“If you want to see your Dad alive, come home as fast as you can.” is the call my sisters and I received at the end of June. We were all in South America. My sisters were in Brazil, and I was in Medellin, Colombia. My sister’s were already scheduled t take the red-eye that night, but I went into high-gear changing my flights. The trip home for me was hellish, not just for the reason I was traveling, but truly a horrible travel experience. Dad was alive when we arrived, but all that was there was the shell of a man we once called Daddy (pronounced Deady).
For over two years Dad has battled with breathing because of Asbestosis from exposure to asbestos when he worked for the federal government. This condition also made him susceptible to pneumonia. For the last two years, he had been hospitalized several times because of pneumonia. When I found out why Mom & Dad were not answering the phone, because he was in the hospital with pneumonia, my thoughts were “No big deal, I will be home in 6 days anyway.” For Dad getting pneumonia was like anyone else getting a cold. He would go into the hospital, have a round of antibiotics and go home in a few days.
With all three of her kids, her son-in-law, and one granddaughter out of the country along with the other granddaughter living out-of-town; Mom was alone with only Trace, my nephew, to deal with this situation. My father has a living will and Mom had already had to invoke that to prevent him from being put on a ventilator. Dad said his good byes to Mom and to Trace. The last I talked with him before his condition changed so drastically, I told him I would be home in 1 week and he said, “I hope I am still here that long.” That is the night things went downhill. We were called to get home A.S.A.P.!
Traveling with MS (Multiple Sclerosis) is difficult enough….but this was my travel agenda home: Bogotá, Colombia to Medellin, Colombia; Medellin to Barranquilla, Colombia; Barranquilla to Fort Lauderdale, FL; Fort Lauderdale to Atlanta, GA; Atlanta airport was closed due to weather so we landed in Augusta, GA to refuel; then Augusta to Atlanta; FINALLY Atlanta to New Orleans, LA. With little time to prepare, this was one of the most difficult traveling experiences I have had. The airlines were a big assistance for me. Once I arrived in New Orleans, I had to wait more than 2 hours for my ride to arrive. Then the 1.5 hour car ride home. I was only able to see Dad for a moment before I fell into a coma in my old bedroom at home. For days I was physically paying a hefty price. The actual financial cost of changing my flight was higher than the original purchase price and as noted involved more connections.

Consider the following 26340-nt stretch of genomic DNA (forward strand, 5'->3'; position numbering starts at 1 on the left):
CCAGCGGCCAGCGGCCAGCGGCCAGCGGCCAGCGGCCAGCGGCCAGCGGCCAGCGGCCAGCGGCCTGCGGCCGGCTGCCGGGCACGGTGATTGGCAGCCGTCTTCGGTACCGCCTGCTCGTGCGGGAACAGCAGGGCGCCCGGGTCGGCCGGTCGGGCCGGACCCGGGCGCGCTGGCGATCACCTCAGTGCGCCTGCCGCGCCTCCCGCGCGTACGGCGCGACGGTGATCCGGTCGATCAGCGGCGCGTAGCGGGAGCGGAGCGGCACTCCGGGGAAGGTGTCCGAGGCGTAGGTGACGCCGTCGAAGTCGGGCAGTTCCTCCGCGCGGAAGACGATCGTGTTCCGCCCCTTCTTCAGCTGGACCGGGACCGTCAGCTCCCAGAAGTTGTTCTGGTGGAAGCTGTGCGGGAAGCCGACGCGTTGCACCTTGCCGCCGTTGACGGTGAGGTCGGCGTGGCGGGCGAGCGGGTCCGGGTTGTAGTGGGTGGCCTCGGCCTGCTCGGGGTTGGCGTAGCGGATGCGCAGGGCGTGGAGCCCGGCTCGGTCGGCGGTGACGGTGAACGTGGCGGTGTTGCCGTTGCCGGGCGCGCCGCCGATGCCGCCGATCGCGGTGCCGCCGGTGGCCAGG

The doctors explained that he now had only 25% use of his lungs, but was stable. They said he could live 2 weeks, 2 months or more than 2 years…. there was no way to tell. But to complicate matters, he had developed dementia. The night things turned, he wandered out of the hospital and was trying to get into their car (yes he had found the right car). The doctors were amazed he had the strength and ability to do that. When security brought him back, Mom asked, “Where were you going?” He replied, “Tommy (my childhood nickname) is trying to get home, so I was just going to pick him up.” His confusion continued and they began treating him with psychotropic drugs. The doctors did not consult with one another and we left the hospital with him (moving him to a swing bed unit) on 3 different psychotropic drugs. We were so exhausted, and trusting the doctors had not paid attention to this. At the swing bed unit, another doctor added another psychotropic drug.
He was not sleeping at all at night and we were taking turns staying the night with him. My MS limited how much good I was, but I did my best. He wanted to go to Homecoming at church. They allowed us to check him out. We came by the house and he fell asleep in his recliner. We checked him out permanently from the swing bed unit. The next day we took him to the hospital in Jackson where he stayed for 4 days while they ran test. They determined the biggest problem was the four psychotropic drugs. We left the hospital with no drugs except for one to help him sleep. Which also helped us also get much need rest.
Now, we function day-to-day with Dad not even recognizing he is at home , knowing what day it is, asking where his bedroom is (this is the same house he grew up in), and sometimes not recognising who we are. He mind is good for moments, but it is only briefly. I have heard the horror stories, of parents becoming the children and now we are living it. He is an elderly child. Sweet and innocent at times mixed with aggravation and frustration because he does not understand what is going on. Sadly, sometimes combative. He sits in his recliner looking lifeless, the shell of the once strong, powerful, active man, I call Dad.